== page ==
Maria Noichl

Maria Noichl – Member of the European Parliament for the Progressive Alliance of Socialists and Democrats, Committee on Agriculture and Rural Development

Maria Noichl (S&D) is a German member of the European Parliament. She is a member of the Committee on Agriculture and Rural Development as well as the Committee on Women's Rights and Gender Equality where she is the coordinator for the S&D group. She was also a member of the Committee of Inquiry on the Protection of Animals during Transport. Furthermore, she is Vice-President of the Intergroup on the Welfare and Conservation of Animals. Maria Noichl was the S&D shadow rapporteur for the Common Agricultural Policy’s Strategic Plan Regulation. Prior to her decision to run for the European Parliament, she was a representative of the Bavarian Parliament and the spokesperson for agriculture and forestry. She used to work as a teacher for nutrition and handicrafts.

Agriculture CarbonePourquoi les marchés du carbone ne fonctionneront pas pour les agriculteurs et le climat


Date et Heure

Mercredi 23 Mars 2022, 15:00-17:00 CET / 9:00-11:00 CT

Trouver votre fuseau horaire ici. 

Avec interprétation directe française et anglaise. 


INSCRIVEZ VOUS ICI.

Description du Webinaire

La Commission européenne (CE) a proposé l'agriculture carbone comme stratégie majeure pour aider l'UE à éliminer le dioxyde de carbone de l'atmosphère. La CE espère certifier des crédits carbones pour l'aider à atteindre son objectif de zéro émissions nettes d'ici 2050. Un élément central de ce plan est la certification de crédits carbone pour l'agriculture, vendus sur les marchés du carbone et achetés par des entreprises et des investisseurs. La CE dévoilera une législation sur la certification des absorptions de carbone plus tard dans l'année. La communication de la CE indique « qu’un nombre croissant d'initiatives privées d'agriculture carbone ont vu le jour, dans le cadre desquelles les gestionnaires des terres vendent des crédits carbone sur des marchés volontaires du carbone. Le potentiel de l'agriculture carbone est significatif et le moment est venu d'augmenter l'offre de haute qualité au niveau de l'UE."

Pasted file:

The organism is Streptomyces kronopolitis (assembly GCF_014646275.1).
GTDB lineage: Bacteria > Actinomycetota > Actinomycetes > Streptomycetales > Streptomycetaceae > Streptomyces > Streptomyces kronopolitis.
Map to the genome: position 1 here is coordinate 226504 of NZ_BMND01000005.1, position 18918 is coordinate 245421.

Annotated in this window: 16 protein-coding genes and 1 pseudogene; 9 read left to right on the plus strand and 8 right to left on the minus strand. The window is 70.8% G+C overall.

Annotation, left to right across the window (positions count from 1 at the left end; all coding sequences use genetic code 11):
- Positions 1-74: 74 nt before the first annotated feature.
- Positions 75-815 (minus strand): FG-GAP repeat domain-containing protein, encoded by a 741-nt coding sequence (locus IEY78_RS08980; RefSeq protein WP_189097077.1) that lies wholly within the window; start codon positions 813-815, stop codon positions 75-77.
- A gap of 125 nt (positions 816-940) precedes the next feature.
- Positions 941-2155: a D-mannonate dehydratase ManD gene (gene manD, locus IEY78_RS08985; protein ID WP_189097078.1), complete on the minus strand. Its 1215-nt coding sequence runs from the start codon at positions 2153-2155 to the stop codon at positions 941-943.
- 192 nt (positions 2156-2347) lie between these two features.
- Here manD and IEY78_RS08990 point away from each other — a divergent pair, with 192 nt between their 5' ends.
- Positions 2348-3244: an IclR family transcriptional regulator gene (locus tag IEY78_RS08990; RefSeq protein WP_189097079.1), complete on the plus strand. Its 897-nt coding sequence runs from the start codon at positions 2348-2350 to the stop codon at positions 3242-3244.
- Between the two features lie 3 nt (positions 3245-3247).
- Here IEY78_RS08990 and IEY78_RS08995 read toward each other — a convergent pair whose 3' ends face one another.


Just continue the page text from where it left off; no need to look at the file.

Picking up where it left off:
Pourtant, cela fait une décennie que l’histoire des crédits de l'agriculture carbone est problématique. Quel est l'état de la science et des coûts économiques de la mesure et de la comptabilisation de l'agriculture carbone ? Quelle a été l'expérience des agriculteurs et agricultrices ? Les crédits de carbone agricole ont-ils été efficaces pour réduire les GES ? Pourquoi l'approche d’un marché du carbone pour l'agriculture compromet-elle un transition agroécologique, les choix des agriculteurs et l'ambition climatique ? Quelle est la voie à suivre et comment l'UE peut-elle soutenir au mieux les agriculteurs et l'action climatique ? 

Ce sont quelques-unes des questions essentielles qui seront abordées lors de ce webinaire. Des agriculteurs et agricultrices, des expert.e.s et des décideurs et décideuses politiques des États-Unis, du Canada et de l'UE partageront leurs connaissances et leurs perspectives sur les marchés du carbone agricole. Ils discuteront de la manière dont les gouvernements peuvent soutenir les agriculteurs et agricultrices ainsi qu’un programme de transition agricole tout en renforçant leur ambition climatique.  


Organisateurs

Institut pour la politique agricole et commerciale (IATP) & Coordination européenne de La Via Campesina (ECVC)